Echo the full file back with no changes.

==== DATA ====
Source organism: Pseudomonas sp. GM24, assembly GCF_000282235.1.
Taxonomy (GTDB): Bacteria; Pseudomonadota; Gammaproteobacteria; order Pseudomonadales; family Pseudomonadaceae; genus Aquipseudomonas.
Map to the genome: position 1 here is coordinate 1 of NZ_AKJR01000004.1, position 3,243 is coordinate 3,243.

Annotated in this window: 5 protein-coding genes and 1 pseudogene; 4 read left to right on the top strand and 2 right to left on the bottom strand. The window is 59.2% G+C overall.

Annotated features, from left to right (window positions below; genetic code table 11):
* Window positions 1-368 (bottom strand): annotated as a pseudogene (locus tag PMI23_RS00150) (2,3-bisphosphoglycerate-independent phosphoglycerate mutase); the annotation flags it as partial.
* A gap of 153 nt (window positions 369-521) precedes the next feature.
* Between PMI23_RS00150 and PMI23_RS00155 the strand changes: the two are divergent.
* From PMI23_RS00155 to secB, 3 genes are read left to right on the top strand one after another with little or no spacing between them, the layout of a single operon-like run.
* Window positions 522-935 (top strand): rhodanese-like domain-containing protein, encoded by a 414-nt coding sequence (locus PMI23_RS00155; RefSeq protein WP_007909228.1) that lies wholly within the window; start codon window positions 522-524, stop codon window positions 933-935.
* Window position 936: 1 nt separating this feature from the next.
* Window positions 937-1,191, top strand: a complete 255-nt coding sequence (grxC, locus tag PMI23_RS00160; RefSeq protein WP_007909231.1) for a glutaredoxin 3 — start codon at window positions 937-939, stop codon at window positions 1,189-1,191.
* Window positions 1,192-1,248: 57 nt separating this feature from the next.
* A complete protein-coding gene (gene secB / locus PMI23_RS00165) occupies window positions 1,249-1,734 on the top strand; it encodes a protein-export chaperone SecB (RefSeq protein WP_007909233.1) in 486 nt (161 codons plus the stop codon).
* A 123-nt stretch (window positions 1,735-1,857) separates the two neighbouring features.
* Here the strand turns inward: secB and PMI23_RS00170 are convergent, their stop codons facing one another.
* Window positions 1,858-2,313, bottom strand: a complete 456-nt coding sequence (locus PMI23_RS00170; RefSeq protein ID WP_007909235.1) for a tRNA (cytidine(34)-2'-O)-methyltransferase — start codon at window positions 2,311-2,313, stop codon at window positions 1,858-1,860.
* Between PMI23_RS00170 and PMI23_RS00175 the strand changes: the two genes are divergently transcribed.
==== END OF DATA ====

Source organism: Pseudomonas sp. GM24, assembly GCF_000282235.1.
Taxonomy (GTDB): Bacteria; Pseudomonadota; Gammaproteobacteria; order Pseudomonadales; family Pseudomonadaceae; genus Aquipseudomonas.
Map to the genome: position 1 here is coordinate 1 of NZ_AKJR01000004.1, position 3,243 is coordinate 3,243.

Annotated in this window: 5 protein-coding genes and 1 pseudogene; 4 read left to right on the top strand and 2 right to left on the bottom strand. The window is 59.2% G+C overall.

Annotated features, from left to right (window positions below; genetic code table 11):
* Window positions 1-368 (bottom strand): annotated as a pseudogene (locus tag PMI23_RS00150) (2,3-bisphosphoglycerate-independent phosphoglycerate mutase); the annotation flags it as partial.
* A gap of 153 nt (window positions 369-521) precedes the next feature.
* Between PMI23_RS00150 and PMI23_RS00155 the strand changes: the two are divergent.
* From PMI23_RS00155 to secB, 3 genes are read left to right on the top strand one after another with little or no spacing between them, the layout of a single operon-like run.
* Window positions 522-935 (top strand): rhodanese-like domain-containing protein, encoded by a 414-nt coding sequence (locus PMI23_RS00155; RefSeq protein WP_007909228.1) that lies wholly within the window; start codon window positions 522-524, stop codon window positions 933-935.
* Window position 936: 1 nt separating this feature from the next.
* Window positions 937-1,191, top strand: a complete 255-nt coding sequence (grxC, locus tag PMI23_RS00160; RefSeq protein WP_007909231.1) for a glutaredoxin 3 — start codon at window positions 937-939, stop codon at window positions 1,189-1,191.
* Window positions 1,192-1,248: 57 nt separating this feature from the next.
* A complete protein-coding gene (gene secB / locus PMI23_RS00165) occupies window positions 1,249-1,734 on the top strand; it encodes a protein-export chaperone SecB (RefSeq protein WP_007909233.1) in 486 nt (161 codons plus the stop codon).
* A 123-nt stretch (window positions 1,735-1,857) separates the two neighbouring features.
* Here the strand turns inward: secB and PMI23_RS00170 are convergent, their stop codons facing one another.
* Window positions 1,858-2,313, bottom strand: a complete 456-nt coding sequence (locus PMI23_RS00170; RefSeq protein ID WP_007909235.1) for a tRNA (cytidine(34)-2'-O)-methyltransferase — start codon at window positions 2,311-2,313, stop codon at window positions 1,858-1,860.
* Between PMI23_RS00170 and PMI23_RS00175 the strand changes: the two genes are divergently transcribed.